If it is not already open, open the DB Manager window, and expand the tree until you see the list of tables already in your databse.
From the menu select Table --> Create Table to bring up the Create Table dialog.
Use the default Public schema and name the table places.
Add the id, place_name, and elevation fields as shown below
Make sure the id field is set as the primary key.
Click the checkbox to Create geometry column and make sure it is set to a POINT type and leave it named geom and specify 4326 as the SRID.
Click the checkbox to Create spatial index and click Create to create the table.
Dismiss the dialog letting you know that the table was created and click Close to close the Create Table Dialog.
You can now inspect your table in the DB Manager and you will of course find that there is no data in it. From here you can Toggle Editing on the layer menu and begin to add places to your table.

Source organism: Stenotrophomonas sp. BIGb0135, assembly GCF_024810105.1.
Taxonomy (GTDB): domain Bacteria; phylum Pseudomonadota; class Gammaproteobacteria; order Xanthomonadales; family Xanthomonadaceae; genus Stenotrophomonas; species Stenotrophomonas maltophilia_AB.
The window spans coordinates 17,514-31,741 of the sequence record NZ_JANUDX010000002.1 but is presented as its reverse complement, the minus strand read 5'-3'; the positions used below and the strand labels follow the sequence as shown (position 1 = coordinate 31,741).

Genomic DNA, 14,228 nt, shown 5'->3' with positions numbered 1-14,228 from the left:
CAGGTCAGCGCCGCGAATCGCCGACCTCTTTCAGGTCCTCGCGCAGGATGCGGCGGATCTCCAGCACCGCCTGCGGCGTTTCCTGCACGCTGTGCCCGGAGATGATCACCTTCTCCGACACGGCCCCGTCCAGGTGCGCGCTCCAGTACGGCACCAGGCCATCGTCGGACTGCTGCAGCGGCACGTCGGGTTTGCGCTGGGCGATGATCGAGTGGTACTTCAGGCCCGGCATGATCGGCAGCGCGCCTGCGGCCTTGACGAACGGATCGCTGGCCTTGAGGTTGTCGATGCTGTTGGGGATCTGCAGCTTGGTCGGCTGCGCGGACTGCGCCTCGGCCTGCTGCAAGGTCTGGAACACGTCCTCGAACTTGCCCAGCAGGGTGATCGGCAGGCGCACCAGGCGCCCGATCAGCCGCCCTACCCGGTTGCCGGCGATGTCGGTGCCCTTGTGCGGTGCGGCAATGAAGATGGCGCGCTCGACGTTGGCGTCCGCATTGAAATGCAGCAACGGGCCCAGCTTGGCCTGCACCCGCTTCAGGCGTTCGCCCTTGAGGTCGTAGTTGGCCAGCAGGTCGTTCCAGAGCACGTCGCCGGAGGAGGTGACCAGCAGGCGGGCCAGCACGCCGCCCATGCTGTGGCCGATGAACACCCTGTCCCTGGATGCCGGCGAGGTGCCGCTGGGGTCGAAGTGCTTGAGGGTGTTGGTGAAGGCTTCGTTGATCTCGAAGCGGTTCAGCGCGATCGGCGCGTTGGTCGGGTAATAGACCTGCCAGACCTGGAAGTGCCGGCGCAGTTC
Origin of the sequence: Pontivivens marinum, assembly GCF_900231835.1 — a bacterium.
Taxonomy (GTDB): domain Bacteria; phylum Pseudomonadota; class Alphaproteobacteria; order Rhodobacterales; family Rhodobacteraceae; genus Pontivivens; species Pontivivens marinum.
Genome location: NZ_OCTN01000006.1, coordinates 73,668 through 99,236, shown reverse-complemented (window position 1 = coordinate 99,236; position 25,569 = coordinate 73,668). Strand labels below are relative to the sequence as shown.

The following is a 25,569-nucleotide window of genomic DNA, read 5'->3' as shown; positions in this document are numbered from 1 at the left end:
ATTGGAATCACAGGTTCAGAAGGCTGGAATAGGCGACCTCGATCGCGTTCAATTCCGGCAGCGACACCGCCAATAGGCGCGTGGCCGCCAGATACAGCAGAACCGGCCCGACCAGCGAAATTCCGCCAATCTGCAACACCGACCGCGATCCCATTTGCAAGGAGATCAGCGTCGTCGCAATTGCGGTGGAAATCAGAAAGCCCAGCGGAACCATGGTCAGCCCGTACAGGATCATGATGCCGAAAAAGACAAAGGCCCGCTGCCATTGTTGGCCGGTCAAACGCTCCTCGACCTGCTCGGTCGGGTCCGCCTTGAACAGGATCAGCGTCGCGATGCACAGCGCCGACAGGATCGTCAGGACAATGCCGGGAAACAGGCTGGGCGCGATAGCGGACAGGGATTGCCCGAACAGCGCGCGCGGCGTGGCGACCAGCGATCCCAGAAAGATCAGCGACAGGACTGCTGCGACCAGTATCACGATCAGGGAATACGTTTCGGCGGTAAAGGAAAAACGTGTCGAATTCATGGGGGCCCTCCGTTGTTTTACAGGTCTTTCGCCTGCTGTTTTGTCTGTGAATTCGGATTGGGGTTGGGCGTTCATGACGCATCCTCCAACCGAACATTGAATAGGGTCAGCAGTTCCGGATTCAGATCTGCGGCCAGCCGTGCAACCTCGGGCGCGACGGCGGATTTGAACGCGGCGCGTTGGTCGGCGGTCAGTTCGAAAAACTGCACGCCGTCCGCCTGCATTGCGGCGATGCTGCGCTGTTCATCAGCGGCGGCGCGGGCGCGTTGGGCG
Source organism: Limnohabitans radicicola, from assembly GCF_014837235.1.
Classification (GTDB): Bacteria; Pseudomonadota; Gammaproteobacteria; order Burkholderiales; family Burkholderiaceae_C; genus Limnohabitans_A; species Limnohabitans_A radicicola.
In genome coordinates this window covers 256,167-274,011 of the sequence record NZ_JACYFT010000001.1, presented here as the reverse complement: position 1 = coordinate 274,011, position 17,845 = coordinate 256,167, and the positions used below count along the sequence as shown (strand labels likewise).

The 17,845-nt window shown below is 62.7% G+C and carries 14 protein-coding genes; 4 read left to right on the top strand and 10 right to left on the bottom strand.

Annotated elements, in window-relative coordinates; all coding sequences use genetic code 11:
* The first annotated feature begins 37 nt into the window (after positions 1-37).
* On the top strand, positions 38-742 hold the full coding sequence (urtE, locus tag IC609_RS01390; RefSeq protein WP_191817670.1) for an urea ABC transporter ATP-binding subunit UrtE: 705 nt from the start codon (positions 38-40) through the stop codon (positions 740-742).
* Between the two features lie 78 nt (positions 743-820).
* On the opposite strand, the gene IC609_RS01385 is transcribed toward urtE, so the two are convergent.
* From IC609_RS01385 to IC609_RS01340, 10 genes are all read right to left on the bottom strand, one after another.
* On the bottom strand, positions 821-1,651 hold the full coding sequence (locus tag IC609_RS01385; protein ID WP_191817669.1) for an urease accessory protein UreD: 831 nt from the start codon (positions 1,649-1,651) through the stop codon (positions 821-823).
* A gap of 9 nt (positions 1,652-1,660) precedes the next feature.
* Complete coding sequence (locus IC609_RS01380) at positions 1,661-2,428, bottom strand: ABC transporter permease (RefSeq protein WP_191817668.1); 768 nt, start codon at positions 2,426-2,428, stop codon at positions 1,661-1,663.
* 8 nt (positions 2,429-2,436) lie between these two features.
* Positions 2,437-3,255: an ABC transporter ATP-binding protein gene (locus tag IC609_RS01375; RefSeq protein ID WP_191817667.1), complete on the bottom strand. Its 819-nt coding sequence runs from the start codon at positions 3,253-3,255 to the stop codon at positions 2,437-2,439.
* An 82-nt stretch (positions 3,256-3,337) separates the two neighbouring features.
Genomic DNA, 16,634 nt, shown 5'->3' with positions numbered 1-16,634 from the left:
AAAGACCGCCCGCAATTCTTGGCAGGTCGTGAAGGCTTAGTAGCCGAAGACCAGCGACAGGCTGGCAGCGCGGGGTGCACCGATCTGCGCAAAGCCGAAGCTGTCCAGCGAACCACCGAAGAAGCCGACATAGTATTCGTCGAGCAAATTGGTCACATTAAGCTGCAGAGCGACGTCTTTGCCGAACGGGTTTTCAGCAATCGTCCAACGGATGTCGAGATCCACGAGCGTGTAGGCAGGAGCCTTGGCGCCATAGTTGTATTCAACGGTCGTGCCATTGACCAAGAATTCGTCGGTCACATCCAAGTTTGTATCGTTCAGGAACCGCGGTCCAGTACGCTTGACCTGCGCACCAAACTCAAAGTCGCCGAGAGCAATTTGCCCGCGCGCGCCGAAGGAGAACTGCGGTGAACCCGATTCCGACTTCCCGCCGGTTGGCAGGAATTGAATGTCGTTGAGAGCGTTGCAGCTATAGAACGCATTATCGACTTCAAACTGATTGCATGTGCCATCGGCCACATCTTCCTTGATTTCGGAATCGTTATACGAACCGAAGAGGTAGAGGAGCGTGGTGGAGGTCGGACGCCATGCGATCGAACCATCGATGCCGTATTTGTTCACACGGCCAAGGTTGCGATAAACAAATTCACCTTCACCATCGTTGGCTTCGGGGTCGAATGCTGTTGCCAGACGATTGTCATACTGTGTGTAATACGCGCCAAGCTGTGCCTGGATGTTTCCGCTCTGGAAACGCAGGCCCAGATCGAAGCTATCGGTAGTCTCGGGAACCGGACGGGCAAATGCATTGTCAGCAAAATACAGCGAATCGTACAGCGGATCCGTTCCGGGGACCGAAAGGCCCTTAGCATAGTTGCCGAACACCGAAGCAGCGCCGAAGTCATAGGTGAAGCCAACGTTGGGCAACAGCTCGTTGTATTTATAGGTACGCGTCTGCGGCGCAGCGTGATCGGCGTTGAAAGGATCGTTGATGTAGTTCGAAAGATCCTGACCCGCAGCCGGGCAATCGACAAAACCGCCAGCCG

19.2.3. Follow Along: Basic Database Administration¶
The DB Manager will also let you do some basic Database Administration tasks. It is certainly not a substitute for a more complete Database Administration tool, but it does provide some functionality that you can use to maintain your database.
Database tables can often become quite large and tables which are being modified frequently can end up leaving around remnants of records that are no longer needed by PostgreSQL. The VACUUM command takes care of doing a kind of garbage collection to compact and optional analyze your tables for better performance.
Lets take a look at how we can perform a VACUUM ANALYZE command from within DB Manager.
Select one of your tables in the DB Manager Tree.